Wednesday, August 31, 2016

British Agriculture and US

I think one big difference between the UK and the USA is land tenure.  Oversimplifying, to get people to work the land the USA mostly offered ownership, though in the South we used slavery.  In the UK they always had enough people for the land and technology which were available, so they've always had tenants without ownership.  Of course these days the US has lots of renters, but typically outside the South the renter has some owned land, and has expanded her operation by renting from the heirs of deceased owners.  (I don't know how many errors I've written so far.)

To me this difference is shown in the Duke of Westminster, who just died.  The pieces on his death noted he was one of the biggest landowners in the UK, including some 300 acres worth of London.  I don't believe we would see similar stories in the US.  Yes, we've some big owners, like Ted Turner, but their lifestory isn't centered around landowning.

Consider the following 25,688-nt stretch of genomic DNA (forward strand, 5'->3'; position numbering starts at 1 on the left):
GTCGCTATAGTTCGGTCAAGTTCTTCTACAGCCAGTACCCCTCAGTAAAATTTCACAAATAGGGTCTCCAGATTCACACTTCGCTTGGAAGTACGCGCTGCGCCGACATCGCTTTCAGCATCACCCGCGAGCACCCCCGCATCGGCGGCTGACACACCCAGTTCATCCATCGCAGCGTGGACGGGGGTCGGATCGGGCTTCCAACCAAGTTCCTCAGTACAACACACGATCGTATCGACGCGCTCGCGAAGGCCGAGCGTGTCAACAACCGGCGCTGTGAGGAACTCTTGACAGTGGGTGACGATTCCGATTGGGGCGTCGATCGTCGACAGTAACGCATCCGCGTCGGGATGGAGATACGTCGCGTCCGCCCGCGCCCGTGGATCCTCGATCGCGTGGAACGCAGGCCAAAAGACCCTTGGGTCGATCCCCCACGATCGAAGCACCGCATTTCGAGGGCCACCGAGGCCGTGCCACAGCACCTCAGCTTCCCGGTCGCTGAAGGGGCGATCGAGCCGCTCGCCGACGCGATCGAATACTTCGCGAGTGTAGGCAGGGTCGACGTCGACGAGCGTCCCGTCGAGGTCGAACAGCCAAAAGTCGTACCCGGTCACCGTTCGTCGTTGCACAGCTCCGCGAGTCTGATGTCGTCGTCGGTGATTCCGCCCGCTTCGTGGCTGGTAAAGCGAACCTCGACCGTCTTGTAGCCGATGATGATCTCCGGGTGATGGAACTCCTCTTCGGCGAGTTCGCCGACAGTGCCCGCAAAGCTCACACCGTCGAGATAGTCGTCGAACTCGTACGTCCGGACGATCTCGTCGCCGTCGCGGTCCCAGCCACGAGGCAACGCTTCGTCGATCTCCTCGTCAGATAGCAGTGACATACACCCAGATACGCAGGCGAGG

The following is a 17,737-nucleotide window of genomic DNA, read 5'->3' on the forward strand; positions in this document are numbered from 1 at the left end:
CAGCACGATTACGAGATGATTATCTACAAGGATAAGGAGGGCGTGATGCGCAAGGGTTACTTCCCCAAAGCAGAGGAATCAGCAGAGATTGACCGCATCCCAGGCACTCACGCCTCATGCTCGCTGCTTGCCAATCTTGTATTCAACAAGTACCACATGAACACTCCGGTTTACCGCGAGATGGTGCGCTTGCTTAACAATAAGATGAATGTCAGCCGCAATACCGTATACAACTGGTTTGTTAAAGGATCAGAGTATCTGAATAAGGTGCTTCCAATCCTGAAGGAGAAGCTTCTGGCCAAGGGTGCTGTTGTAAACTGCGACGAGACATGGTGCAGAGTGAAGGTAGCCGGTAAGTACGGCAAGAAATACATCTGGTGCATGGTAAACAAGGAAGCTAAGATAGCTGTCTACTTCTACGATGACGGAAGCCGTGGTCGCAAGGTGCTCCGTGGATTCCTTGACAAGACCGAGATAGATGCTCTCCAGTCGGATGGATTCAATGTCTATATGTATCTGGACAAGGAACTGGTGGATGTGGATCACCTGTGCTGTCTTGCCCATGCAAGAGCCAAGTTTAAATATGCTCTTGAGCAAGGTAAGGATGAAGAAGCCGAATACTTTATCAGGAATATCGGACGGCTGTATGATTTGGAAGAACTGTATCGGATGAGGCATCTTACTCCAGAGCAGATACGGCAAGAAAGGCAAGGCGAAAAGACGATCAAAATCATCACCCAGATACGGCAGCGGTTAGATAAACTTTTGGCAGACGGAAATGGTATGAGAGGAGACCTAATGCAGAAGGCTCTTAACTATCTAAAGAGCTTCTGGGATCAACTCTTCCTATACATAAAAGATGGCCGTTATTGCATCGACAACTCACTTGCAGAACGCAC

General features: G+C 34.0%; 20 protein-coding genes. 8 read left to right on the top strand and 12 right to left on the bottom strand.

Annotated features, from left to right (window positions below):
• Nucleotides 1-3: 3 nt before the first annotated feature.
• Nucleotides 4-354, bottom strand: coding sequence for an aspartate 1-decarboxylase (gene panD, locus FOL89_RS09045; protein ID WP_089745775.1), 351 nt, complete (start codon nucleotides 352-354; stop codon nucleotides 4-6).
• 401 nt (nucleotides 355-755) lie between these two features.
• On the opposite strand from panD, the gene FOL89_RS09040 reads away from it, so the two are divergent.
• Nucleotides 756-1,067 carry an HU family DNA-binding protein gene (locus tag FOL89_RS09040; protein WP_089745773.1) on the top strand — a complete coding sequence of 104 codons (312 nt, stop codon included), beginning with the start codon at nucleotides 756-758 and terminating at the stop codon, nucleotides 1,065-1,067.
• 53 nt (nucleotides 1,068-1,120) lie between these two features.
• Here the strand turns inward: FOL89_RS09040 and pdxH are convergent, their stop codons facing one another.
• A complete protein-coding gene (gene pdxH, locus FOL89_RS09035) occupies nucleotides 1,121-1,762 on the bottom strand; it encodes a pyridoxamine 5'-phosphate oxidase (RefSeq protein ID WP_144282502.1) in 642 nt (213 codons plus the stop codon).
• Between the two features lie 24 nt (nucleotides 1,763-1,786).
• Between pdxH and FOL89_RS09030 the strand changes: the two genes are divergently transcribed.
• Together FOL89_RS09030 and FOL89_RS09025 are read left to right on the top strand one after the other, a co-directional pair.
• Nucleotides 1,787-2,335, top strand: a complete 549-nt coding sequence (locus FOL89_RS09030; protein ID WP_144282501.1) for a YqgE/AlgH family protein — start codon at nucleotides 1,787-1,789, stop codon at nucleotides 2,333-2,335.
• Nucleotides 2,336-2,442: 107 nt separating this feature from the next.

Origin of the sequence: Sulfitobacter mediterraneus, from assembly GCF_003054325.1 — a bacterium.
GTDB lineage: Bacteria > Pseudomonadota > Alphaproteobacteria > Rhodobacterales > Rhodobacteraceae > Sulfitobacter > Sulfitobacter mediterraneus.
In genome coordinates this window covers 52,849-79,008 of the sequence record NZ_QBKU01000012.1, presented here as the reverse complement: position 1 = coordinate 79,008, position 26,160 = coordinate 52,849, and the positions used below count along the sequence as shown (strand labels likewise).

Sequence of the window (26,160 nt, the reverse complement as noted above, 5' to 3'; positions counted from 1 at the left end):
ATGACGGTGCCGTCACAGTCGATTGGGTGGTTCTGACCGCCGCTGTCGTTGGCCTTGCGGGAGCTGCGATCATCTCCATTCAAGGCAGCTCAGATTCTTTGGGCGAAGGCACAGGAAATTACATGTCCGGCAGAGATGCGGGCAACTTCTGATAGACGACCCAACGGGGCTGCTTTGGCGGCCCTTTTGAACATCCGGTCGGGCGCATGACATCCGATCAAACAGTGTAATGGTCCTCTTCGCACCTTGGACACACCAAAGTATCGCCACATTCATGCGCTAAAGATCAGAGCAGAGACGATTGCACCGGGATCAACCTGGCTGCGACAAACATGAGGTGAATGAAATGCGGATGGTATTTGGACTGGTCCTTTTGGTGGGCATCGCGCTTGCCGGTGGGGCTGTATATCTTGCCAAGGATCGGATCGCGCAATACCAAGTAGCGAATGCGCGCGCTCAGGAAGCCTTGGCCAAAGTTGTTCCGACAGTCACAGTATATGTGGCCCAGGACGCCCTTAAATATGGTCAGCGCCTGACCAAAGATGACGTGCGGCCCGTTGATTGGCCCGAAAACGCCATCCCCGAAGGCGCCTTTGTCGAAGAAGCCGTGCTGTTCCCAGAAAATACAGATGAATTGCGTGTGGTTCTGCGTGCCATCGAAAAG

Another big: the Tenant Farmers Association, a UK organization:
  The TFA is the only organisation dedicated to the agricultural tenanted sector and is the authentic voice on behalf of tenant farmers.  The TFA lobbies at all levels of Government and gives professional advice to its members.
The TFA seeks to support and enhance the landlord-tenant system.  It represents and advises members on all aspects of agricultural tenancy and ancillary matters.  It also aims to improve the professional and technical knowledge of its members, to increase the flow of new tenancies onto the market and to help the farming industry best apply existing agricultural tenancy legislation.

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